El Camino: The Way to Gratitude and Jubilation
Writer / Tonja Talley . Photos / Provided
“The shell represented a reminder of the promise I made to myself,” Paige Vandoski said. “A promise to return to Spain one day and walk the Camino.”
Nestled near the Atlantic Ocean in the northwest corner of Spain lies a city named El Camino de Santiago, meaning the Way of St. James. In her junior year at Ball State University, Paige visited the city while studying abroad. She found the city to be rooted in rich heritage and legend. For more than 1,000 years, pilgrims walked to Santiago in search of the city’s Cathedral of Santiago de Compostela. Legend says the body of Catholic saint, James, one of the Twelve Apostles of Jesus Christ, lies in this Cathedral. Here, pilgrims believed their walk could result in a plenary indulgence, which freed a person from the penance due for sins. Throughout the medieval period, Santiago joined Jerusalem and Rome as the three most important pilgrimages.
During the old Camino journeys, pilgrims used scalloped shells, abundant in this Galatian region, as a cup to quench their thirst. Today, the shell stands as one of the symbols of the pilgrim’s Camino walk and displayed on backpacks or necklaces. During the visit to Santiago, Paige obtained a scalloped shell.
After graduation, Paige returned to Spain as an assistant teacher in English and continued to plan for a future Camino for herself. In her research, she found there to be no statistic on the number of travelers in ancient days, but more than 216,000 pilgrims experience the Camino each year. Their reasons for the walk spanned from sport interests to religion to historical conquests.
While the journey of pilgrims in the past began on their home’s doorstep, only a few walk the roundtrip to and from their homes. The modern day pilgrim can elect to start his or her pilgrimage in any arbitrary location. Backpacking with a document called a credential, Spain offers the pilgrims access to free or cheap accommodations and food. As proof the pilgrim completed the route to the end, nightly locales stamp the credential.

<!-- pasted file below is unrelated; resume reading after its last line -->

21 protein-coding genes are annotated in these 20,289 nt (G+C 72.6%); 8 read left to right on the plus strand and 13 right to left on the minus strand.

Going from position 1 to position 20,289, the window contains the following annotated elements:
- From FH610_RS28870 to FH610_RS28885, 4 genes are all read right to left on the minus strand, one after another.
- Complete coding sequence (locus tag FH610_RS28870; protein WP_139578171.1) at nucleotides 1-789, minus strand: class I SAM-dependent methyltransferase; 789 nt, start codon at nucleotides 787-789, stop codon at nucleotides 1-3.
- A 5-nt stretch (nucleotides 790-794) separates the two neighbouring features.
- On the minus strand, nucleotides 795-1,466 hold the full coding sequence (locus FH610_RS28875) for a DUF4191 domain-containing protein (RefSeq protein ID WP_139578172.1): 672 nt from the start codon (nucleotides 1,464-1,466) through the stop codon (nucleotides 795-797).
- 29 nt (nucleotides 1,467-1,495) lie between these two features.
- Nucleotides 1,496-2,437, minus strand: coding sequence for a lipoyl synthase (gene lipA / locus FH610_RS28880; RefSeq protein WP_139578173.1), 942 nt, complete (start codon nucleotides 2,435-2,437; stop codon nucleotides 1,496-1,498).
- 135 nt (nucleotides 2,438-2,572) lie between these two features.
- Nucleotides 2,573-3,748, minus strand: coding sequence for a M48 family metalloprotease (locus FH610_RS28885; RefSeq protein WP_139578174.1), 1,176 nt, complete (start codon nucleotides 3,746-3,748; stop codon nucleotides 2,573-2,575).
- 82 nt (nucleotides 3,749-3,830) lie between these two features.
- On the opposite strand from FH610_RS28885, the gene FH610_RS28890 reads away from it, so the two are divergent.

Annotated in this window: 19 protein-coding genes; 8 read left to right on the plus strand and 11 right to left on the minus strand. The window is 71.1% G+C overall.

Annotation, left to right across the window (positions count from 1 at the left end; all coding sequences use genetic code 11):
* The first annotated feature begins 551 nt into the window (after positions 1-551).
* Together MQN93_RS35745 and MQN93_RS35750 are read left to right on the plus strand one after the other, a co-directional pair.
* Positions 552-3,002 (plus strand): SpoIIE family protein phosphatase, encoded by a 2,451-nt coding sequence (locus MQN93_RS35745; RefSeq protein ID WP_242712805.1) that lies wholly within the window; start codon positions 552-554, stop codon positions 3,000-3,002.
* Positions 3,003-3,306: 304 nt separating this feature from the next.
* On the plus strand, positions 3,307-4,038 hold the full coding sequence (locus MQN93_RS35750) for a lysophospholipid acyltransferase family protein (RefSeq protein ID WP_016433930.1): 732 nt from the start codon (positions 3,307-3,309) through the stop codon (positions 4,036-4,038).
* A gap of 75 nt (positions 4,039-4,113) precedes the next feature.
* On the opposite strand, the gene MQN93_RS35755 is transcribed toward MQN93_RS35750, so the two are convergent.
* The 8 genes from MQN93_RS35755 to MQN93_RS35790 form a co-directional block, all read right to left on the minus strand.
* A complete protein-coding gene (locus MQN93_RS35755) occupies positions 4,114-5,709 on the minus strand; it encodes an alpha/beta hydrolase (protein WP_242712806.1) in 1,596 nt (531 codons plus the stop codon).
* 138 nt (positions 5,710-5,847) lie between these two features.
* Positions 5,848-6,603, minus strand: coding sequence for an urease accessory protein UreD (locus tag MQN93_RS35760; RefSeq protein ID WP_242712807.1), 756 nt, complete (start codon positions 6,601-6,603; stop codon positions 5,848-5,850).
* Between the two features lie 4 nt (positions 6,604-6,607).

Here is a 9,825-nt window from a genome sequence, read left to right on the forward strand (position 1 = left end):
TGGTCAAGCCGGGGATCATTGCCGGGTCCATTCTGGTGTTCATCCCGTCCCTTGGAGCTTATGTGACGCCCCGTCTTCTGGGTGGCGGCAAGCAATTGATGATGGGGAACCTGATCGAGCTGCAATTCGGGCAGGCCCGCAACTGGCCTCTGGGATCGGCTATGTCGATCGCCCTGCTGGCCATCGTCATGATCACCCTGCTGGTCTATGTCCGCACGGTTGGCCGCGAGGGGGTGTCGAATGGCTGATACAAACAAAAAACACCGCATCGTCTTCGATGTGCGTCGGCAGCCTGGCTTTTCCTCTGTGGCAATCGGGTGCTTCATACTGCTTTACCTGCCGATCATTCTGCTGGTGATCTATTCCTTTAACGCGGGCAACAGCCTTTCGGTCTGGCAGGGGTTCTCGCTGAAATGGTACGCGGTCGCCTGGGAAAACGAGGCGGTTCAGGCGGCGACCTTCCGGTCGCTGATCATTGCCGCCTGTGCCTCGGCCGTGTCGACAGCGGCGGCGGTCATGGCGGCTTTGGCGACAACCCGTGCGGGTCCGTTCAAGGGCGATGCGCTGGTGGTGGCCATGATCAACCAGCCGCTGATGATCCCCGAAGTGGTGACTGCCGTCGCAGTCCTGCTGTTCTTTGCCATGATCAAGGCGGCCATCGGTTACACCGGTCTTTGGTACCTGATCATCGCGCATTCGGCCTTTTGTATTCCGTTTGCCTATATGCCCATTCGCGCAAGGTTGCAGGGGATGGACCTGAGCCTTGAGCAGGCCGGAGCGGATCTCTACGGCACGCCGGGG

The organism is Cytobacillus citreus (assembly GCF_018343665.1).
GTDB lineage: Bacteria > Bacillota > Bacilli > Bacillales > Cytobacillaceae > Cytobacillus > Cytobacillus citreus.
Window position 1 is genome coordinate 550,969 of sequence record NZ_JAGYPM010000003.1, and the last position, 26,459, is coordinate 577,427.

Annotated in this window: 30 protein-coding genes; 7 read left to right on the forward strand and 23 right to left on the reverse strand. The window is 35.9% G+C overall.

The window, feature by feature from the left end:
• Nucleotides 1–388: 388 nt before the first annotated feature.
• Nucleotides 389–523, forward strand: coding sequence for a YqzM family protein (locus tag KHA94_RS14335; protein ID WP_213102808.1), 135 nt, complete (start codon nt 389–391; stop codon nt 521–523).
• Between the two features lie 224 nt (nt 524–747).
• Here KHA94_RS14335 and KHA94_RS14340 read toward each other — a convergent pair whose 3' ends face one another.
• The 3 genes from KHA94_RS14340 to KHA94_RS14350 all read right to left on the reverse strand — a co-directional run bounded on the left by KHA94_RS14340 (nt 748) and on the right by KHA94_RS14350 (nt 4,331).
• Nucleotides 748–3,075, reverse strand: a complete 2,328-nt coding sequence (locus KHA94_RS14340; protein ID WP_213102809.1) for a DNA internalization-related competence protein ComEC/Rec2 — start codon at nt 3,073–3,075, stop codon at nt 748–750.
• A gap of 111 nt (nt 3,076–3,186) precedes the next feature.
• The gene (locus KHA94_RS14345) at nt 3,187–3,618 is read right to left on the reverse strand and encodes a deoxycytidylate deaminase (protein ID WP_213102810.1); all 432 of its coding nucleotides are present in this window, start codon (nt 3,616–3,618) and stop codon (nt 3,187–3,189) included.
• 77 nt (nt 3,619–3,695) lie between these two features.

Paige also discovered one particular legend remains. The pilgrims of old carried a rock to represent the burden of their sins and left it at the foot of the Cruce de Ferro, the iron cross.
Some suggest the Cruce de Ferro completes the Meseta portion of the Camino, the section known for one’s introspection and reflection. By the end of the Meseta, a pilgrim desires to culminate their recent walk with an act of leaving a stone there. The act prepares the pilgrim for the final phase of the walk—the joyful approach to Santiago.
Carrying a backpack no heavier than 20 percent of her body weight, Paige added her footsteps to the pulse of a thousand other footfalls on El Camino de Santiago in early June 2014. Starting just west of the Pyrenees Mountains in Santo Domingo de la Calzada, located near the borders of Spain and France, “I didn’t know that my Camino, my adventure, would turn into a journey with a deeper meaning,” Paige humbly said.
As she held her shell and a rock in hand, Paige realized each pilgrim did indeed struggle with a burden on the Camino. She recalled a young couple with a small child, for example, who sold everything they had to come walk on the Camino and find their purpose in life. At the end of the journey, Paige saw the couple in a deep conversation with a man from India. She hopes the young family found their purpose.